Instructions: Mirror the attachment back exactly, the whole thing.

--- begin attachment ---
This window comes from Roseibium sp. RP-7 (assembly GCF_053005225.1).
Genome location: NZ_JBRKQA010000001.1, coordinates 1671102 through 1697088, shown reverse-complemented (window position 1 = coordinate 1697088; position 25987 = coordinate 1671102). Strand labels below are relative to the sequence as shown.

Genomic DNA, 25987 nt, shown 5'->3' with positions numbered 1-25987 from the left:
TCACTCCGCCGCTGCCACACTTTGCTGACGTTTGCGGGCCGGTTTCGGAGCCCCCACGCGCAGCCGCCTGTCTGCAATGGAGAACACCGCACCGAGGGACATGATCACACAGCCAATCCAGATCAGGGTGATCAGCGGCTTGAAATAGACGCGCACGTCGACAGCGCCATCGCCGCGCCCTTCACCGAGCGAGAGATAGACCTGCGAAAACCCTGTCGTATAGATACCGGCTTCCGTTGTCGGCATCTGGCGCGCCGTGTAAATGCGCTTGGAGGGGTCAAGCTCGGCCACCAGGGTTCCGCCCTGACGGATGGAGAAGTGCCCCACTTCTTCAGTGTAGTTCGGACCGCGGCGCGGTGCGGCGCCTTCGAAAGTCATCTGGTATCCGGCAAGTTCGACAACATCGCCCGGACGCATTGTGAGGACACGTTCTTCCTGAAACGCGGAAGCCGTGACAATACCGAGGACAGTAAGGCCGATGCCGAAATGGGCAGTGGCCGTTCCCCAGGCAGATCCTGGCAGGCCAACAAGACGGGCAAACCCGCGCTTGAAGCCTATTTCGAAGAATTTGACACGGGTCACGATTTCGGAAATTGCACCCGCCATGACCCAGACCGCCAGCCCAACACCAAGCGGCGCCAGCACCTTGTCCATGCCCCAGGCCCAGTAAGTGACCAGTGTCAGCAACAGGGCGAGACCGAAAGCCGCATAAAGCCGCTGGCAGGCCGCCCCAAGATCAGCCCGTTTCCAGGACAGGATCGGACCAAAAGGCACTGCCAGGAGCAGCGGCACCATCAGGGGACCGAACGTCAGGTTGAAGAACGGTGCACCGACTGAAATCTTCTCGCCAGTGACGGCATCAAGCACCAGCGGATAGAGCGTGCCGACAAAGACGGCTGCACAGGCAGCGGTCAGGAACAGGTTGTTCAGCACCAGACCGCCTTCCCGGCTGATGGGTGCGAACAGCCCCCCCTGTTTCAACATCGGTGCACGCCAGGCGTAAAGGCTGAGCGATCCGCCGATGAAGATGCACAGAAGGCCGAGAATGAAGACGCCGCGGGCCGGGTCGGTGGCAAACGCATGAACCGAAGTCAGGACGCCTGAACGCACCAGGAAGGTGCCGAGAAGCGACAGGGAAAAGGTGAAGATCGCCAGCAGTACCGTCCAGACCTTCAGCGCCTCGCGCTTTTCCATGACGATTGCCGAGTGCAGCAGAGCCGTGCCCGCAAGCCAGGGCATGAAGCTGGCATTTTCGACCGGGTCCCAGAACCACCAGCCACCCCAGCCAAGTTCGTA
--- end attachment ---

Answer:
This window comes from Roseibium sp. RP-7 (assembly GCF_053005225.1).
Genome location: NZ_JBRKQA010000001.1, coordinates 1671102 through 1697088, shown reverse-complemented (window position 1 = coordinate 1697088; position 25987 = coordinate 1671102). Strand labels below are relative to the sequence as shown.

Genomic DNA, 25987 nt, shown 5'->3' with positions numbered 1-25987 from the left:
TCACTCCGCCGCTGCCACACTTTGCTGACGTTTGCGGGCCGGTTTCGGAGCCCCCACGCGCAGCCGCCTGTCTGCAATGGAGAACACCGCACCGAGGGACATGATCACACAGCCAATCCAGATCAGGGTGATCAGCGGCTTGAAATAGACGCGCACGTCGACAGCGCCATCGCCGCGCCCTTCACCGAGCGAGAGATAGACCTGCGAAAACCCTGTCGTATAGATACCGGCTTCCGTTGTCGGCATCTGGCGCGCCGTGTAAATGCGCTTGGAGGGGTCAAGCTCGGCCACCAGGGTTCCGCCCTGACGGATGGAGAAGTGCCCCACTTCTTCAGTGTAGTTCGGACCGCGGCGCGGTGCGGCGCCTTCGAAAGTCATCTGGTATCCGGCAAGTTCGACAACATCGCCCGGACGCATTGTGAGGACACGTTCTTCCTGAAACGCGGAAGCCGTGACAATACCGAGGACAGTAAGGCCGATGCCGAAATGGGCAGTGGCCGTTCCCCAGGCAGATCCTGGCAGGCCAACAAGACGGGCAAACCCGCGCTTGAAGCCTATTTCGAAGAATTTGACACGGGTCACGATTTCGGAAATTGCACCCGCCATGACCCAGACCGCCAGCCCAACACCAAGCGGCGCCAGCACCTTGTCCATGCCCCAGGCCCAGTAAGTGACCAGTGTCAGCAACAGGGCGAGACCGAAAGCCGCATAAAGCCGCTGGCAGGCCGCCCCAAGATCAGCCCGTTTCCAGGACAGGATCGGACCAAAAGGCACTGCCAGGAGCAGCGGCACCATCAGGGGACCGAACGTCAGGTTGAAGAACGGTGCACCGACTGAAATCTTCTCGCCAGTGACGGCATCAAGCACCAGCGGATAGAGCGTGCCGACAAAGACGGCTGCACAGGCAGCGGTCAGGAACAGGTTGTTCAGCACCAGACCGCCTTCCCGGCTGATGGGTGCGAACAGCCCCCCCTGTTTCAACATCGGTGCACGCCAGGCGTAAAGGCTGAGCGATCCGCCGATGAAGATGCACAGAAGGCCGAGAATGAAGACGCCGCGGGCCGGGTCGGTGGCAAACGCATGAACCGAAGTCAGGACGCCTGAACGCACCAGGAAGGTGCCGAGAAGCGACAGGGAAAAGGTGAAGATCGCCAGCAGTACCGTCCAGACCTTCAGCGCCTCGCGCTTTTCCATGACGATTGCCGAGTGCAGCAGAGCCGTGCCCGCAAGCCAGGGCATGAAGCTGGCATTTTCGACCGGGTCCCAGAACCACCAGCCACCCCAGCCAAGTTCGTA